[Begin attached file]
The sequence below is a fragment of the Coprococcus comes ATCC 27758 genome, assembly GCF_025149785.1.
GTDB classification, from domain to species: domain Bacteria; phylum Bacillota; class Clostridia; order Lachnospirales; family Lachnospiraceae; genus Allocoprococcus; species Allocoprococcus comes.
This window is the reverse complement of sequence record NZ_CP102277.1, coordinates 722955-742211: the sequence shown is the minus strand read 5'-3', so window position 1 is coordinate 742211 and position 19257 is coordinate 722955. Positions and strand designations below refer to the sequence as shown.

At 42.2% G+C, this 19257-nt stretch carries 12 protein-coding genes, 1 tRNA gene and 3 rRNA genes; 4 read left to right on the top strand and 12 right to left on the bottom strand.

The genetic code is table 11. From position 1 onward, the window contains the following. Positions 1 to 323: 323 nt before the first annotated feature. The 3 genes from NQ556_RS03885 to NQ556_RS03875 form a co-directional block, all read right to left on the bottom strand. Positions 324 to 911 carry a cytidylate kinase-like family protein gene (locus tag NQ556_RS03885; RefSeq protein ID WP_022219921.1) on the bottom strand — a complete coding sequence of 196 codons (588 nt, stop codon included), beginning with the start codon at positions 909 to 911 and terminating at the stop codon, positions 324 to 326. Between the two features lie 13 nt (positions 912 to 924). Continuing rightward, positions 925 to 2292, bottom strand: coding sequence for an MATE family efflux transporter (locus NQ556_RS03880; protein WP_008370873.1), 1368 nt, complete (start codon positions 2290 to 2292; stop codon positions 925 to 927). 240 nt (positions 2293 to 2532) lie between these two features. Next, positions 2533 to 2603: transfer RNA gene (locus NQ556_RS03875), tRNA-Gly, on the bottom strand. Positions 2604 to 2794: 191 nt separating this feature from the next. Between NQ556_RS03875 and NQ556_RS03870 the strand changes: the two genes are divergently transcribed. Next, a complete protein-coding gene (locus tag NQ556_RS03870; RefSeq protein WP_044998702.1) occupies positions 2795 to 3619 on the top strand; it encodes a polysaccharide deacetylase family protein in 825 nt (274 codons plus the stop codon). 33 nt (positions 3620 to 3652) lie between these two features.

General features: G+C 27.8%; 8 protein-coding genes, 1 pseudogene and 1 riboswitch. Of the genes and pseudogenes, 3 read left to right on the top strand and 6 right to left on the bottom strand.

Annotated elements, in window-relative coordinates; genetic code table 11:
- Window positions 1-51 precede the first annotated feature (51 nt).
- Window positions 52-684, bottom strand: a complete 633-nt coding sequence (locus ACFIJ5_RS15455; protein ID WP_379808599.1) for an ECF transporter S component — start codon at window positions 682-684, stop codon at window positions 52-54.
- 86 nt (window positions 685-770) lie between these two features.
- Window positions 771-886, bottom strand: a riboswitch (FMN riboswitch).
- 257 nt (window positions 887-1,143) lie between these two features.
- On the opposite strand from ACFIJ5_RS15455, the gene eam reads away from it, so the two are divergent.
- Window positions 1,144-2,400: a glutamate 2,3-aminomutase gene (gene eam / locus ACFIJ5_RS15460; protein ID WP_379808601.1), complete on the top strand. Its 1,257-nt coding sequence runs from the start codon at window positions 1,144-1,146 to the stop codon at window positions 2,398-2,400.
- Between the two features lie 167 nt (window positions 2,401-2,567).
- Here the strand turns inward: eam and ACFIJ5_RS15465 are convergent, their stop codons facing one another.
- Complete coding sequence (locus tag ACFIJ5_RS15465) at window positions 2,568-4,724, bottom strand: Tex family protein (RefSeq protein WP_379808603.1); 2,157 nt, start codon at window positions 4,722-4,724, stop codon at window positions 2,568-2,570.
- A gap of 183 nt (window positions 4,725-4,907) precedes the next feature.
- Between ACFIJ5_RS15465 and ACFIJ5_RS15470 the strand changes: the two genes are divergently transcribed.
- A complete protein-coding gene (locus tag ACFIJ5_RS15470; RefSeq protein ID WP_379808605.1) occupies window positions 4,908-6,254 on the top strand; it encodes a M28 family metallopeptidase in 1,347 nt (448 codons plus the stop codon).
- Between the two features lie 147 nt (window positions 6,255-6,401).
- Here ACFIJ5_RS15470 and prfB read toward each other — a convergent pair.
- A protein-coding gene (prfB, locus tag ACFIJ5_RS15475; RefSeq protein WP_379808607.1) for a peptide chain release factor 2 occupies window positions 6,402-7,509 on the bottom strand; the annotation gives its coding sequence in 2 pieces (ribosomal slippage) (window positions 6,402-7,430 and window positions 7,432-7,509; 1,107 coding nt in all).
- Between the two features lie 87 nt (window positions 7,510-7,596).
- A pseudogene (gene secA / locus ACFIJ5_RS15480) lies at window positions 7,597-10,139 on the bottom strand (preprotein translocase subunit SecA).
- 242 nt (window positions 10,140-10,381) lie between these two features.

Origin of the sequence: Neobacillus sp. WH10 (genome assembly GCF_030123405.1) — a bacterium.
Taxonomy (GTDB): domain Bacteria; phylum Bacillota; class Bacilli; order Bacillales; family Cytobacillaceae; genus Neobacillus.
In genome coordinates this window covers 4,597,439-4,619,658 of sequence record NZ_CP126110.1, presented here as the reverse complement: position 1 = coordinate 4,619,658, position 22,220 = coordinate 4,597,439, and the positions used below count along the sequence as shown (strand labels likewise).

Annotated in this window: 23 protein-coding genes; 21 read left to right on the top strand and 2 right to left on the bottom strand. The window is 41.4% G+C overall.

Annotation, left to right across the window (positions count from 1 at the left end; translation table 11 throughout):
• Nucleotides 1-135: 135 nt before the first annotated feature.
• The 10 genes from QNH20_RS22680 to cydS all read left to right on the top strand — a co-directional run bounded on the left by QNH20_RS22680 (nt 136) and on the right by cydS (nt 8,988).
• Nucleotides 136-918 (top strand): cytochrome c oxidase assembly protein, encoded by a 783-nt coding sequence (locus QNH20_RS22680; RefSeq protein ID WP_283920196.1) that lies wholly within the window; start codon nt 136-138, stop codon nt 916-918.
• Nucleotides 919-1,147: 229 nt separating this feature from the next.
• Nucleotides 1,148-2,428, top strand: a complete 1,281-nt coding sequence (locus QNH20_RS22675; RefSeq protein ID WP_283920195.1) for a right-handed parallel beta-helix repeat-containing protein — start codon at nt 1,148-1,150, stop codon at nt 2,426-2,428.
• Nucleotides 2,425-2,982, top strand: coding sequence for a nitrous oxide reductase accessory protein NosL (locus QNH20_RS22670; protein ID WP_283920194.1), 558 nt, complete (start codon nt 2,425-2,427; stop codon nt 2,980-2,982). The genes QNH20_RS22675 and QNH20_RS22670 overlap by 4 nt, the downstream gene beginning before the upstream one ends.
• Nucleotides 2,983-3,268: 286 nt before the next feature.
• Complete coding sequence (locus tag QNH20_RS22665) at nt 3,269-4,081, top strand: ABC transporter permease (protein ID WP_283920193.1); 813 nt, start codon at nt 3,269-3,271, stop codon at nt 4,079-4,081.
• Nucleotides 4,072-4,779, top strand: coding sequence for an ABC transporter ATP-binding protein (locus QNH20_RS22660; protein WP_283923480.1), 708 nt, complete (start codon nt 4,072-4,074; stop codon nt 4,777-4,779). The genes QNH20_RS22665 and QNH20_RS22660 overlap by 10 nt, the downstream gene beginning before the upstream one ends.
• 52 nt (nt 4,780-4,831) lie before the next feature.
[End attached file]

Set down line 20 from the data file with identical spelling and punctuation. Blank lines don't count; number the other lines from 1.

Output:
- A complete protein-coding gene (locus tag ACFIJ5_RS15470; RefSeq protein ID WP_379808605.1) occupies window positions 4,908-6,254 on the top strand; it encodes a M28 family metallopeptidase in 1,347 nt (448 codons plus the stop codon).